Monday, May 27, 2013
The Republican Economic Model
Having finished with the online Principles of Macroeconomics I'm now trying to apply some of the lessons by paying more attention to financial news. It is something of a challenge as most of the news one comes across is dealing primarily with short term financial trading oscillations which hold little interest for me.
I did recently stumble on a financial news program - I think it was hosted by PBS - in which there were some interviews which touched on macro fundamentals. The first two talking heads were traders responding about recent interest rate and exchange rate fluctuations and the reactions to rumors that the Fed might be backing off on the current low rate. The comments on monetary policy seemed rather sensible and non-inflamatory - unlike the usual WSJ cant which routinely denigrates Bernanke, calls for less discretion in rate setting, morns the demise of the Gold Standard, and by-the-way advocates eliminating any kind of business and financial regulation. Then came Carly Fiorina.
Fiorina, ex-HP CEO, was asked for her opinions on the Senate hearings in which Apple's Tim Cook was called on to explain how the company escapes paying billions in taxes by transferring huge sums to Irish investments. I couldn't really argue with Fiorina's initial reaction, which was that the Senators were mostly trying to look like they were poised to take action in fixing the tax laws without really planning on doing anything of substance.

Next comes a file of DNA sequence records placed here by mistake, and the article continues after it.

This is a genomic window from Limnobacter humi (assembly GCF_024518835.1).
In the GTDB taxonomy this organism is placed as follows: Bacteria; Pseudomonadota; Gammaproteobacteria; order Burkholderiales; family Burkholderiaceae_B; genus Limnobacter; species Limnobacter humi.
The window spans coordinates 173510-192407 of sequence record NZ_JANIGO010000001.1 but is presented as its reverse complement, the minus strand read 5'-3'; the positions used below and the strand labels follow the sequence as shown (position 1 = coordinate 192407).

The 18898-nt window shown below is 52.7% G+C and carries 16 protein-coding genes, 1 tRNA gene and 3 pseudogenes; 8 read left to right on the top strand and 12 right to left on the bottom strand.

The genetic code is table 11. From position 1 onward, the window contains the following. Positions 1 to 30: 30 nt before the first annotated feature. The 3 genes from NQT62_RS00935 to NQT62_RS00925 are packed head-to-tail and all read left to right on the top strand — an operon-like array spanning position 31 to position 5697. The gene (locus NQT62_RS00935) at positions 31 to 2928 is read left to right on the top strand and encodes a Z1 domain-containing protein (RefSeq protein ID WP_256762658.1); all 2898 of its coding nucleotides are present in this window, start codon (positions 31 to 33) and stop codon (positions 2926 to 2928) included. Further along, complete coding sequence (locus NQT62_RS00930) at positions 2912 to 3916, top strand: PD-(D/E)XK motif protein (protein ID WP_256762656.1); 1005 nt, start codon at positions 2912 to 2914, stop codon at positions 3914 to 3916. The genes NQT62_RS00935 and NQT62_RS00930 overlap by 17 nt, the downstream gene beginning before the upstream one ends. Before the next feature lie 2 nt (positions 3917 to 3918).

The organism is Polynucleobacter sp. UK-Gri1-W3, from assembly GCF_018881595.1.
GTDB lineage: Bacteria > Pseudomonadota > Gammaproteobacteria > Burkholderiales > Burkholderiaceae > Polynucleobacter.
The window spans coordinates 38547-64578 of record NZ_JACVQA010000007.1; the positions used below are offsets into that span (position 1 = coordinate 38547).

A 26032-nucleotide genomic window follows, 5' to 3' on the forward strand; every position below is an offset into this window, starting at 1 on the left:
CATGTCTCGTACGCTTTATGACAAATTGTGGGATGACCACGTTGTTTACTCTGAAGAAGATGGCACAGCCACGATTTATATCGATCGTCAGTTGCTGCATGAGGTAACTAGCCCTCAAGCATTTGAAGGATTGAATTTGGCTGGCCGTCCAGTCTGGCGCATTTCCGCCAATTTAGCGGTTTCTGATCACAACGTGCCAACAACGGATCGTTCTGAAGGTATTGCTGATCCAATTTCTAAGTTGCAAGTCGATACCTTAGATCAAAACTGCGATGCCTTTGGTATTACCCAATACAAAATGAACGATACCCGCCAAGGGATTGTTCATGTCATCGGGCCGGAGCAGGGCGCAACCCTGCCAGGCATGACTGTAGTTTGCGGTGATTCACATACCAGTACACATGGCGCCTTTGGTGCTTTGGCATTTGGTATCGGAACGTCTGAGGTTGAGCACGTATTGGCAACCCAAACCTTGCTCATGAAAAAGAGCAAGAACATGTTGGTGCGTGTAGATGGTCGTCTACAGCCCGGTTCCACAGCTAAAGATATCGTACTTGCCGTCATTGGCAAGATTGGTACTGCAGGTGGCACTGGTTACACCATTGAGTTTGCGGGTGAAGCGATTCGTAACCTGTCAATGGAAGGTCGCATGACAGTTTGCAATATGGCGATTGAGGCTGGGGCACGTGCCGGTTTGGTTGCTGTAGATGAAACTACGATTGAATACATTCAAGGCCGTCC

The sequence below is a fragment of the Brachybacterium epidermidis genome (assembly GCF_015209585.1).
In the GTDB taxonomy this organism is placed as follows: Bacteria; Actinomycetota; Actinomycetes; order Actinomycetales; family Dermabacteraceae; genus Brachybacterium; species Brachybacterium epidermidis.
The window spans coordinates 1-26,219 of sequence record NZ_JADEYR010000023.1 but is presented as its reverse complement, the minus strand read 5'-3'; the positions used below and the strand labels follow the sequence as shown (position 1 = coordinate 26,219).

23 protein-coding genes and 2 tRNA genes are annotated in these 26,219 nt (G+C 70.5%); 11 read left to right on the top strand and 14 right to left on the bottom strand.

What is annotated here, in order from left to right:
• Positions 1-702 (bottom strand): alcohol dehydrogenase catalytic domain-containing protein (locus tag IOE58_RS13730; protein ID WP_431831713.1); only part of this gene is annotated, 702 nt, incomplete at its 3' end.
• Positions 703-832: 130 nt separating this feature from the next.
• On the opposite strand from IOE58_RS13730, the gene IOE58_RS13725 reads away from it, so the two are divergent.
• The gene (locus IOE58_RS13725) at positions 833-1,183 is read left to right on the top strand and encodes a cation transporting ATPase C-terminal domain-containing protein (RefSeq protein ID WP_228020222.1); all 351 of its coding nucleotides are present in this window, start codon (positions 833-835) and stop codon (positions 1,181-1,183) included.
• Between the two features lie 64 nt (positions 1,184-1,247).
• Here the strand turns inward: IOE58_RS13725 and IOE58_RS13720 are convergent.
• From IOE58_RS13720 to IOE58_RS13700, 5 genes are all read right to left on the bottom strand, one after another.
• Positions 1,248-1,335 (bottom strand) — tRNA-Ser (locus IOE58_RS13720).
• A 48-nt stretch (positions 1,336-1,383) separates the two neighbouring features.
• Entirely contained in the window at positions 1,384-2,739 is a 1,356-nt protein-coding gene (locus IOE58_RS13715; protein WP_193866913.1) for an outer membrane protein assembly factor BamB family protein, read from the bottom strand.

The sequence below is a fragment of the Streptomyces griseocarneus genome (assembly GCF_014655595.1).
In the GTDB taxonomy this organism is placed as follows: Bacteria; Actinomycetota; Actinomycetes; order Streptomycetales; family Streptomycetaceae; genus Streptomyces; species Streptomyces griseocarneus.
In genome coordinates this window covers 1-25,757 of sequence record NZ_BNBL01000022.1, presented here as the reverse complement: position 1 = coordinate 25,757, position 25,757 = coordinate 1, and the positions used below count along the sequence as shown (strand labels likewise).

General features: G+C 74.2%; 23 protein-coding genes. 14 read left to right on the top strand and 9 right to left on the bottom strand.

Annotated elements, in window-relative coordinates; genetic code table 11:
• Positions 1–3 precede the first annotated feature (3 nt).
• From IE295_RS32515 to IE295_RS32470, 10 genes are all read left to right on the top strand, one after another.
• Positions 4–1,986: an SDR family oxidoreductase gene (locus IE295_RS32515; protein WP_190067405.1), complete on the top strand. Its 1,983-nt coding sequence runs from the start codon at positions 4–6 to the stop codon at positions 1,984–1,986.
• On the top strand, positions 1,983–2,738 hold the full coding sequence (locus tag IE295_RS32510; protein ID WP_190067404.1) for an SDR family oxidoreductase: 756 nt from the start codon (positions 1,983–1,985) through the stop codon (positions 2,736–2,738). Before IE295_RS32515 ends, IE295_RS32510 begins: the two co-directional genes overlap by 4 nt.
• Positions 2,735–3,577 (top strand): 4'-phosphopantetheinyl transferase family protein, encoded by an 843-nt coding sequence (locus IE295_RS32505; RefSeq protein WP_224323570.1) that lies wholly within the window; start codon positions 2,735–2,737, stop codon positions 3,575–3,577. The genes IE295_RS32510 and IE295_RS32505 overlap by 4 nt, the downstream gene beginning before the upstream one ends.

Then came Fiorina's prescription for fiscal soundness. The message that the Senators should be taking from the Apple hearings, according to the (failed) ex-CEO and (failed) Senate candidate, was that Apple had behaved just as it should and, furthermore, if the Senate was really interested in fixing our economy they should emulate the example of Ireland by lowering our business taxes. Now, the last time I looked, the Irish economy was a total train wreck with GDP growth expected to hover around 1% for the next couple years and an unemployment rate likely to hit 15% next year.
Where in Fiorina's picture is there a semblance of reality? One might excuse such a world view in the boom leading up to the 2008 crash, but not now. A picture of actuality was provided in one of Krugman's March columns about the Irish experience:
So, what useful lessons are to be learned from the Fiorina interview? The thing that occurs to me off-hand is that the fabulously rich can say just about any damn fool thing over and over without any real penalty because:
a) they aren't the ones who pay for the mistakes their views engender, and
b) The Wall Street Journal will treat their opinions as serious commentary.
On a more serious note, Fiorina and the rest of the corporate tax bashers simply never get around to providing convincing evidence that lower corporate U.S. tax rates will actually result in economic benefits beyond shifting yet more lucre to the 1%. It is worth reading the December report on the subject from the Congressional Research Service.